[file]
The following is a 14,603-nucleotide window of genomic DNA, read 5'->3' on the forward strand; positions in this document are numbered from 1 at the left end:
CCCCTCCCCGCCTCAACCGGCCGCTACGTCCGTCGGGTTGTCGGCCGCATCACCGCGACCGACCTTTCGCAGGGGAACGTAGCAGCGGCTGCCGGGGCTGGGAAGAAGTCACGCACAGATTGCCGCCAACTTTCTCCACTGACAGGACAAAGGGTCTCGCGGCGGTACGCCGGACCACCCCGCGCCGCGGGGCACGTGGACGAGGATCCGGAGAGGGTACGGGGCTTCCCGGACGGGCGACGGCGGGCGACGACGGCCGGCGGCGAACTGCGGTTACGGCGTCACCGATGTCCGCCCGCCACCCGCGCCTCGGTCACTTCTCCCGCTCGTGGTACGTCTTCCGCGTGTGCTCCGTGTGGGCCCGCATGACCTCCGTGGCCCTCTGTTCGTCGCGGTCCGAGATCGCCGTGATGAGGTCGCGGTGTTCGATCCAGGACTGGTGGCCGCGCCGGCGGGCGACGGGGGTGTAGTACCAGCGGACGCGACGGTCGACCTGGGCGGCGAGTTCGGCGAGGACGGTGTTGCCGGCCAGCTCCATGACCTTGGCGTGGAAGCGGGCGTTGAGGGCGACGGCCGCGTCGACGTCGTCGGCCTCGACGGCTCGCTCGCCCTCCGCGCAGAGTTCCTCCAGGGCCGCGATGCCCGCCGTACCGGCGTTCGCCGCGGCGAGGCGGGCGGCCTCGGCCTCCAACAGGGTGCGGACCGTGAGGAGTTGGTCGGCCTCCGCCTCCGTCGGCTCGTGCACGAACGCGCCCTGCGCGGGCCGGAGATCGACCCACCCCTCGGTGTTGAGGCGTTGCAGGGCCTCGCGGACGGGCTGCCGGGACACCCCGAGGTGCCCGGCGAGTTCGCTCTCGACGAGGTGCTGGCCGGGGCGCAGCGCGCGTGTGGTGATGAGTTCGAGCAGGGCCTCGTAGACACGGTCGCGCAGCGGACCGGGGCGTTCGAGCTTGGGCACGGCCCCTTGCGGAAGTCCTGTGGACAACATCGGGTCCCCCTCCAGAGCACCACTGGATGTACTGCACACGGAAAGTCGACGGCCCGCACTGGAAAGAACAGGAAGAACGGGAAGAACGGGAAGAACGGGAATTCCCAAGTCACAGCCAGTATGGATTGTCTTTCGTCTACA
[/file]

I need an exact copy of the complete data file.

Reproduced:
The following is a 14,603-nucleotide window of genomic DNA, read 5'->3' on the forward strand; positions in this document are numbered from 1 at the left end:
CCCCTCCCCGCCTCAACCGGCCGCTACGTCCGTCGGGTTGTCGGCCGCATCACCGCGACCGACCTTTCGCAGGGGAACGTAGCAGCGGCTGCCGGGGCTGGGAAGAAGTCACGCACAGATTGCCGCCAACTTTCTCCACTGACAGGACAAAGGGTCTCGCGGCGGTACGCCGGACCACCCCGCGCCGCGGGGCACGTGGACGAGGATCCGGAGAGGGTACGGGGCTTCCCGGACGGGCGACGGCGGGCGACGACGGCCGGCGGCGAACTGCGGTTACGGCGTCACCGATGTCCGCCCGCCACCCGCGCCTCGGTCACTTCTCCCGCTCGTGGTACGTCTTCCGCGTGTGCTCCGTGTGGGCCCGCATGACCTCCGTGGCCCTCTGTTCGTCGCGGTCCGAGATCGCCGTGATGAGGTCGCGGTGTTCGATCCAGGACTGGTGGCCGCGCCGGCGGGCGACGGGGGTGTAGTACCAGCGGACGCGACGGTCGACCTGGGCGGCGAGTTCGGCGAGGACGGTGTTGCCGGCCAGCTCCATGACCTTGGCGTGGAAGCGGGCGTTGAGGGCGACGGCCGCGTCGACGTCGTCGGCCTCGACGGCTCGCTCGCCCTCCGCGCAGAGTTCCTCCAGGGCCGCGATGCCCGCCGTACCGGCGTTCGCCGCGGCGAGGCGGGCGGCCTCGGCCTCCAACAGGGTGCGGACCGTGAGGAGTTGGTCGGCCTCCGCCTCCGTCGGCTCGTGCACGAACGCGCCCTGCGCGGGCCGGAGATCGACCCACCCCTCGGTGTTGAGGCGTTGCAGGGCCTCGCGGACGGGCTGCCGGGACACCCCGAGGTGCCCGGCGAGTTCGCTCTCGACGAGGTGCTGGCCGGGGCGCAGCGCGCGTGTGGTGATGAGTTCGAGCAGGGCCTCGTAGACACGGTCGCGCAGCGGACCGGGGCGTTCGAGCTTGGGCACGGCCCCTTGCGGAAGTCCTGTGGACAACATCGGGTCCCCCTCCAGAGCACCACTGGATGTACTGCACACGGAAAGTCGACGGCCCGCACTGGAAAGAACAGGAAGAACGGGAAGAACGGGAAGAACGGGAATTCCCAAGTCACAGCCAGTATGGATTGTCTTTCGTCTACA